Chambers Telling stories has always been a part of Camryn Crump’s journalistic makeup.
His articles have appeared on the pages of Post newspapers, stories on an HIV event at Yoshi’s, gospel entertainer Charlene Moore, and most recently, “Still Sounding the Alarm on African American AIDS State of Emergency.”
The youngest of three boys, Crump, 25, was raised in the church. His late grandfather, Wiclisse Lewin, founded the Upper Room Apostolic Church in Sacramento, and his parents are Evangelist Marjorie Crump and Minister Marvin Crump.
Camryn says his grandfather, who passed away this past June, was his hero. “The way he carried himself, the way he dressed, the way he spoke; He was very wise, and he would makesure that people heard his heart and not his words,” he said.
When it comes to issues of social justice and crises affecting the African American community, the writer, who has West Indian roots, wants to use his words to raise awareness.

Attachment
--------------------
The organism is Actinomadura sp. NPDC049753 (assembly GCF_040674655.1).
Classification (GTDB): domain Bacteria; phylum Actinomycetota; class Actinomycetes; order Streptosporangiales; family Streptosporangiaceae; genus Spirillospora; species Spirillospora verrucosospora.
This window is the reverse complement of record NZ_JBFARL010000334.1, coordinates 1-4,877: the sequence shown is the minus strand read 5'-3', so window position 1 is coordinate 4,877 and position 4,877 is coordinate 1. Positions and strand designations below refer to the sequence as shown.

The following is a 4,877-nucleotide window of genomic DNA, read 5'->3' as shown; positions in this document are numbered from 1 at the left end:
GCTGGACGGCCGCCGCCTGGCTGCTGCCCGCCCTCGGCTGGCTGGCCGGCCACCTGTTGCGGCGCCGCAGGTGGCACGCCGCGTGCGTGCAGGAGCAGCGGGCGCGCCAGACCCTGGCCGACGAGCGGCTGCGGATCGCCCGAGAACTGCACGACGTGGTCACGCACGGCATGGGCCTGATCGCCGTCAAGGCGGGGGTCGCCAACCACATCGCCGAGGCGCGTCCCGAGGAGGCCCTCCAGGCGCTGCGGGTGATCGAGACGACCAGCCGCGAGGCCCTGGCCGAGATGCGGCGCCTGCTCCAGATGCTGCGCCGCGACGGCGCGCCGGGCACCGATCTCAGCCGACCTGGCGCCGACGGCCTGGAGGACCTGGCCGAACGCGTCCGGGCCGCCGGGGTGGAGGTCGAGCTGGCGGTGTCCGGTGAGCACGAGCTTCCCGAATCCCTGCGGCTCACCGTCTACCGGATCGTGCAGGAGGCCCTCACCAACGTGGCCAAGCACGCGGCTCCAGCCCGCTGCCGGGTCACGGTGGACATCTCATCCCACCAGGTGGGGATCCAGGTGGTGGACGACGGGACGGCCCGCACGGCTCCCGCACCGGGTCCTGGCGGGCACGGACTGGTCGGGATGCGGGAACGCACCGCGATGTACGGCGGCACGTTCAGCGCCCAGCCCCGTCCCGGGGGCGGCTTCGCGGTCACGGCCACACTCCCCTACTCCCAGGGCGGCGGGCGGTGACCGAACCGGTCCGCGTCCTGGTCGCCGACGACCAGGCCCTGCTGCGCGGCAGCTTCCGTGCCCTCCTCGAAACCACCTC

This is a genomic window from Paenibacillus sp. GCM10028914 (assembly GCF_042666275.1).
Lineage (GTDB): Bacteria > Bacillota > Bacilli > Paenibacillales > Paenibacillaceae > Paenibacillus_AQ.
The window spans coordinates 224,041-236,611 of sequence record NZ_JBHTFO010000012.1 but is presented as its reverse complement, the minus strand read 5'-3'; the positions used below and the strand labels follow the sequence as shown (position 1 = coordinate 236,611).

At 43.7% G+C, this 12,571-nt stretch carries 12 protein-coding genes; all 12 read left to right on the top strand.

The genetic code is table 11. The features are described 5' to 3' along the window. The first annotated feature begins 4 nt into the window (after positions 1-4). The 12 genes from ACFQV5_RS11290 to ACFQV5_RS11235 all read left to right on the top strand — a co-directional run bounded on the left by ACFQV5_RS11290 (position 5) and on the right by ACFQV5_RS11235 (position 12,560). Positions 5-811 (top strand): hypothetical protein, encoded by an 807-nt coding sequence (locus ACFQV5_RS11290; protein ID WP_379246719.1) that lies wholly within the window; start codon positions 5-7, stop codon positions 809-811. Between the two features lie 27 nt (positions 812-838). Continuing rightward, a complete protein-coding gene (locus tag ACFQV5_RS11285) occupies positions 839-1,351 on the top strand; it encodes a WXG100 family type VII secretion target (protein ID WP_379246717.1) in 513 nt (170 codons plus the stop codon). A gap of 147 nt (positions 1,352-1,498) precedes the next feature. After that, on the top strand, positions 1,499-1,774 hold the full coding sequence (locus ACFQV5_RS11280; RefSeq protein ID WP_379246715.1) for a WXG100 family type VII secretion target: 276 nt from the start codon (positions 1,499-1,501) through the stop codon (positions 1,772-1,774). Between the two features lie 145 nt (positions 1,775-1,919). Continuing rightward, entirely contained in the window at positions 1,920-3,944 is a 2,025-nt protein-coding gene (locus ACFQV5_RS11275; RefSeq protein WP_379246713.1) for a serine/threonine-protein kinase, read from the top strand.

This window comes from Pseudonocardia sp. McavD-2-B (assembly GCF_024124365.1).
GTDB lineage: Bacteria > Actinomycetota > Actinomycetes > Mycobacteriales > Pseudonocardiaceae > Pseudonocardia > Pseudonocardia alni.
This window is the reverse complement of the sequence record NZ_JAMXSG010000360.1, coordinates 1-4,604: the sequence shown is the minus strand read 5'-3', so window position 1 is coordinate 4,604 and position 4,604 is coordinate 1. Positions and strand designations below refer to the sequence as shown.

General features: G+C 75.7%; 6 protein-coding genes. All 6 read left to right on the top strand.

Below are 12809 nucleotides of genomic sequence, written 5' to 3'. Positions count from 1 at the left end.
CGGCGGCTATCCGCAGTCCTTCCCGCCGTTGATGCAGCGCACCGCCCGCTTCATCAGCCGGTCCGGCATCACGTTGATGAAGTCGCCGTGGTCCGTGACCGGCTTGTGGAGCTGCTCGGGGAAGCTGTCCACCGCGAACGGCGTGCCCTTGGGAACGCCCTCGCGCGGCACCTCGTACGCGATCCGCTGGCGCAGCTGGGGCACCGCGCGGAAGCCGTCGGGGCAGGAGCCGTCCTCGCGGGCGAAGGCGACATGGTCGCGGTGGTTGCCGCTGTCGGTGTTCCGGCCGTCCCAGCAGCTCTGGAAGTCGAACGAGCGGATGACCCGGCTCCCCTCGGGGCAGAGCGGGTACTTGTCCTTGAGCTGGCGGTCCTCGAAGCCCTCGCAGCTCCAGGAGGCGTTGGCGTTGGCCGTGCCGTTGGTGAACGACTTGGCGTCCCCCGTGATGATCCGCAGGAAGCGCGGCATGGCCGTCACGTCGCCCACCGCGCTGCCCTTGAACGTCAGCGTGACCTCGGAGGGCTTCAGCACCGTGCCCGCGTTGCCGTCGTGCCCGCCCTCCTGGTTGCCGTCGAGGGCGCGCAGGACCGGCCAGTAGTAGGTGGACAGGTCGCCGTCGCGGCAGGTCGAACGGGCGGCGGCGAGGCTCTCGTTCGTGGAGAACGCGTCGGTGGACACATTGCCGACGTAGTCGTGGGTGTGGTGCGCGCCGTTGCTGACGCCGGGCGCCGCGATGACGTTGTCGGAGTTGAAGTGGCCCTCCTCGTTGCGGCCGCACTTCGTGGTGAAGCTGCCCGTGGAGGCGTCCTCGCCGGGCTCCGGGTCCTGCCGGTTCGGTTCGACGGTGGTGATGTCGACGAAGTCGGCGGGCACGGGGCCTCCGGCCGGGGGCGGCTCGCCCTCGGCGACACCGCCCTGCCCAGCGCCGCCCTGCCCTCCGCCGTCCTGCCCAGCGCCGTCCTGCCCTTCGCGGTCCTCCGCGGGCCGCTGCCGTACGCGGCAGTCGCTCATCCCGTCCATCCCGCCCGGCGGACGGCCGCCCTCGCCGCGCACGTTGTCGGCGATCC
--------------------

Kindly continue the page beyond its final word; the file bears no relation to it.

“My goal is to stay on top of interesting topics that affect the community in general, making people aware of the things happening around them that they are not informed about,” he said.
Post writer Jesse Brooks has been a mentor to Crump, guiding him through the process.
Studying Mass Media Communications at the Academy of Art University, Crump wants to create a safe space for young people Camryn says his grandfather, who passed away this past June, was his hero. “The way he carried himself, the way he dressed, the way he spoke; He was very wise, and he would make to express themselves.
“I’ve learned to be a safe space for youth and young adults to express themselves freely,” he said. “I want to convey to the youth (that) it’s so much easier for people to believe you when you are yourself, when you don’t care about what other people think about you, when you’re honest about who you are.”
In describing his style and sense of self, Crump said, “A lot of people think I’m very serious and stern, but I’m so goofy that if I were sound, I would be really loud; and if I were a type of pattern, I would be polka dots. I’m very colorful, I don’t believe in matching, I like to throw things together with my glasses; [I just] be myself.”